IN TOUCH : Coming in from the cold

Conflict is bit like cooking – at least in terms of temperature range. If the temperature is too hot (shouting and aggression), everyone gets burned; too cold and you have to stoke the fire or nothing gets cooked.
Mark Gerzon often starts his workshops with bit of fire-stoking – getting people to name and act out the conflicts happening in their organisation. In corporate climates and in New Zealand’s culture they’re apt to be bit on the cool side.
“You need to heat it up bit. I get people to rehearse and perform their conflict scenarios, then show how they could use specific set of tools to handle them differently. What happens is that people find the most inefficient parts of the organisation can be turned into opportunities for real effectiveness – if they’re willing to dive into the conflict and transform it.”
An American mediation specialist who has worked as facilitator and leadership trainer for the United Nations and US House of Representatives as well as host of private and public sector organisations around the world, Gerzon has been hailed by the New York Times as an expert in ‘civil discourse’.
In New Zealand as guest of Excelerator’s NZ Leadership Institute (University of Auckland) and The Centre for the Study of Leadership (Victoria University) he says most adults are conflict illiterate. Few have had any training in conflict resolution and lack the tools to deal with it effectively.
That at time when the need has never been greater. As the world gets smaller, differences seem to loom larger and we increasingly need leaders who can “lead across boundaries”, turning conflict into opportunity, says Gerzon.
Often that means letting go of attachment – to one particular way of seeing things, to being right – or even to harbouring the notion that you might have all the answers. Most situations leaders deal with today are “inherently overwhelming”, says Gerzon.
“So when they say I’ve got to figure this out – I’ve got to lead this company – I’ve got to take us through this crisis, they think they’re showing dedication to solving the problem but they’re actually part of the problem. Or that ‘I’ at the beginning of the sentence is.
“The truth is they probably can’t – and that’s their own blind spot. What I say is ‘how do we work together to solve this’ because I believe the intelligence you need to solve some of the conflicts we have today doesn’t just come from one person. We need to be smarter faster – which is why I believe so much in team and collective intelligence.”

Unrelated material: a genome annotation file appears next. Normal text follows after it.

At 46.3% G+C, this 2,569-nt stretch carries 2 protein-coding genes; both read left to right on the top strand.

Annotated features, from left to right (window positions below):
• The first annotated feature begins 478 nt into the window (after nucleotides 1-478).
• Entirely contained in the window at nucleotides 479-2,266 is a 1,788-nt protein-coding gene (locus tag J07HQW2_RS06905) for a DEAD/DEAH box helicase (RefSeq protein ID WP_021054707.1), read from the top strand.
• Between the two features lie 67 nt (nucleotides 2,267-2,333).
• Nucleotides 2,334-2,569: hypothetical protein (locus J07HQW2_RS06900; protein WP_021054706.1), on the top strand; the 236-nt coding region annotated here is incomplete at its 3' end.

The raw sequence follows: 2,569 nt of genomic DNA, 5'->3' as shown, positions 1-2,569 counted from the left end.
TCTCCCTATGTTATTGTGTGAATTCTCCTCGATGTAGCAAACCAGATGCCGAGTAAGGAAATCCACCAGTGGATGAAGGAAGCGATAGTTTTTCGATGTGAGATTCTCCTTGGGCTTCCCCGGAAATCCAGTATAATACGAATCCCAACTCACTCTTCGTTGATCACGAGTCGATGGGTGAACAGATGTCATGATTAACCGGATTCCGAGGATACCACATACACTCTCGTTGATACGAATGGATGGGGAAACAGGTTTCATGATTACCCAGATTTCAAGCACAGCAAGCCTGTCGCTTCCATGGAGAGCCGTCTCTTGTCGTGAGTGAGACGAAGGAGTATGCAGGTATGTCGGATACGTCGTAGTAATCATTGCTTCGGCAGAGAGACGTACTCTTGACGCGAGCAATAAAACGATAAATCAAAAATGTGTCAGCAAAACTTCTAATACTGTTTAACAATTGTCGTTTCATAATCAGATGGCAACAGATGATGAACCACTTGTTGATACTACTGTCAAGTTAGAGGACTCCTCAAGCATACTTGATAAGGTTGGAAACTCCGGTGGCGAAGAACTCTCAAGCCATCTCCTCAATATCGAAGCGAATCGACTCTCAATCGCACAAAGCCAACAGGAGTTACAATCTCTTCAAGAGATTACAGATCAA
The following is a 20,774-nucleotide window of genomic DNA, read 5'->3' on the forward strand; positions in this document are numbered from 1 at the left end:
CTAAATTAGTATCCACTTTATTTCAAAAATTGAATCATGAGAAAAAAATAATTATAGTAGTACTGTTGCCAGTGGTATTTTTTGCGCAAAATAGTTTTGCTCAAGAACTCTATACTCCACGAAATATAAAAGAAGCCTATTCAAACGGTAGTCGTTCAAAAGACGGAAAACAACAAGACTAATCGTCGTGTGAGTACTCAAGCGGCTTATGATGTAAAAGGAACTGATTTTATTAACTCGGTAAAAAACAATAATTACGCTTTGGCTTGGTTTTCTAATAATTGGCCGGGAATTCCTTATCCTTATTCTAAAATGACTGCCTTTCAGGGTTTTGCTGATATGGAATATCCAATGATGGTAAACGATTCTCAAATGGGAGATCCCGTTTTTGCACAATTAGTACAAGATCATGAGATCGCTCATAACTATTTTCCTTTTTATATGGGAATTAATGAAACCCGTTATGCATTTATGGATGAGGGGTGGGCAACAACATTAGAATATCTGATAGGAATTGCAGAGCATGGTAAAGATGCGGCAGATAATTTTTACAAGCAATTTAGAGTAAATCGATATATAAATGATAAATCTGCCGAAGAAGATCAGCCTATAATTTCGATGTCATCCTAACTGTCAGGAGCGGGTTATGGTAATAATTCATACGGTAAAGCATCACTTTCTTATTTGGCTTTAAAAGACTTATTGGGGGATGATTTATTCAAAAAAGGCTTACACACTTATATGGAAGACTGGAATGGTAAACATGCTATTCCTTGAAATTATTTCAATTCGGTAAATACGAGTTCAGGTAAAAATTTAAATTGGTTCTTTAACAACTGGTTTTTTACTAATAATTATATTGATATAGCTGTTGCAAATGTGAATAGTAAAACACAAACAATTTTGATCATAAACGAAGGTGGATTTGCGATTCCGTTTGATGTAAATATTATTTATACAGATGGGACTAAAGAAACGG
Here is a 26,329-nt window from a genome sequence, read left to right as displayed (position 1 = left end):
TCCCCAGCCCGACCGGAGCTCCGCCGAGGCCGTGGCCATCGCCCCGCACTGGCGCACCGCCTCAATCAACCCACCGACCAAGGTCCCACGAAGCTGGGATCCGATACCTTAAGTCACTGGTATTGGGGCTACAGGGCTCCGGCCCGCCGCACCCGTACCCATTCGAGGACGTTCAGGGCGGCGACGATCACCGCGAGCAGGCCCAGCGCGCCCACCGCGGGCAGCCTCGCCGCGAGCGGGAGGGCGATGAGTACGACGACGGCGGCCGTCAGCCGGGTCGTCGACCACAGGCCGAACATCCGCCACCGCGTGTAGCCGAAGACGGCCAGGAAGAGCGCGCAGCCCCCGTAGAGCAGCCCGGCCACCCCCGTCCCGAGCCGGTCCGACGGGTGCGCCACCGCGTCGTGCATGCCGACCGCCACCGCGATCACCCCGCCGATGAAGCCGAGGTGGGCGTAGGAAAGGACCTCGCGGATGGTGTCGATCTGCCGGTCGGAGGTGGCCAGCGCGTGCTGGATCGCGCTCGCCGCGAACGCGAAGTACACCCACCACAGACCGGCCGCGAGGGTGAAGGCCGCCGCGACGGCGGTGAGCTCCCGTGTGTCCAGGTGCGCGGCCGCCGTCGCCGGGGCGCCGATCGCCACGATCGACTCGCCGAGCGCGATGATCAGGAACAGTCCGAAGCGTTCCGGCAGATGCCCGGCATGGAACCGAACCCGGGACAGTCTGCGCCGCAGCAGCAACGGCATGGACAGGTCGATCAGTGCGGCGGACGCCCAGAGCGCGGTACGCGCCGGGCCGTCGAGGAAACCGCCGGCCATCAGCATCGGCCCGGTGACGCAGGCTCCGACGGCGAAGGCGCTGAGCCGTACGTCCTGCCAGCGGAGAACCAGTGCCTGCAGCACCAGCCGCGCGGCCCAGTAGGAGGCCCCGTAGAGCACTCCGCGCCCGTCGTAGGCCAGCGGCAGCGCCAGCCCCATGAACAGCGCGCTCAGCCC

He also has specific set of tools to use – qualities that help people deal with the divisions that create inefficiency, separation and unproductive friction. There are eight:
•Integral vision is the ability to acknowledge and ‘hold’ all sides of the conflict in our minds and hearts;
•Systems thinking is about identifying all the significant elements of the conflict situation and understanding their inter-relationship;
•Presence is applying all your mental, emotional and spiritual resources to grasping the issues;
•Inquiry is asking the sorts of questions that draw out information vital to understanding how the conflict might be transformed;
•Conscious communication is becoming aware of our full range of choices about how we speak and listen;
•Dialogue is communicating in way that inspires participants’ ability to get involved and work through the conflict;
•Bridging is building alliances and partnerships that cross the borders dividing your organisation or community; and
•Innovation is fostering breakthrough solutions that create new options for resolving the conflicts.
These tools are outlined in detail in Gerzon’s book Leading through Conflict: How Successful Leaders Transform Differences into Opportunities (Harvard School Press 2006).
It also explores the three faces of leadership: the demagogue who leads through fear, threats and intimidation; the manager who operates on an exclusive, limited definition of ‘us’ and tends to be paralysed by conflict; and the mediator who “strives to act on behalf of the whole not just the parts”.
As the book points out, there’s no “10 easy steps” to fix conflict or make it go away.
“Like the sun and the tides, conflict is powerful force that only fool pretends to have mastered,” Gerzon writes.
But what people can do is learn to use conflict constructively in way which can ultimately enrich their lives and transform differences into something productive and life-affirming.

Visited 4 times, 1 visit(s) today

Business benefits of privacy

Privacy Week (13-17 May) is a great time to consider the importance of privacy and to help ensure you and your company have good privacy practices in place, writes Privacy

Read More »
Close Search Window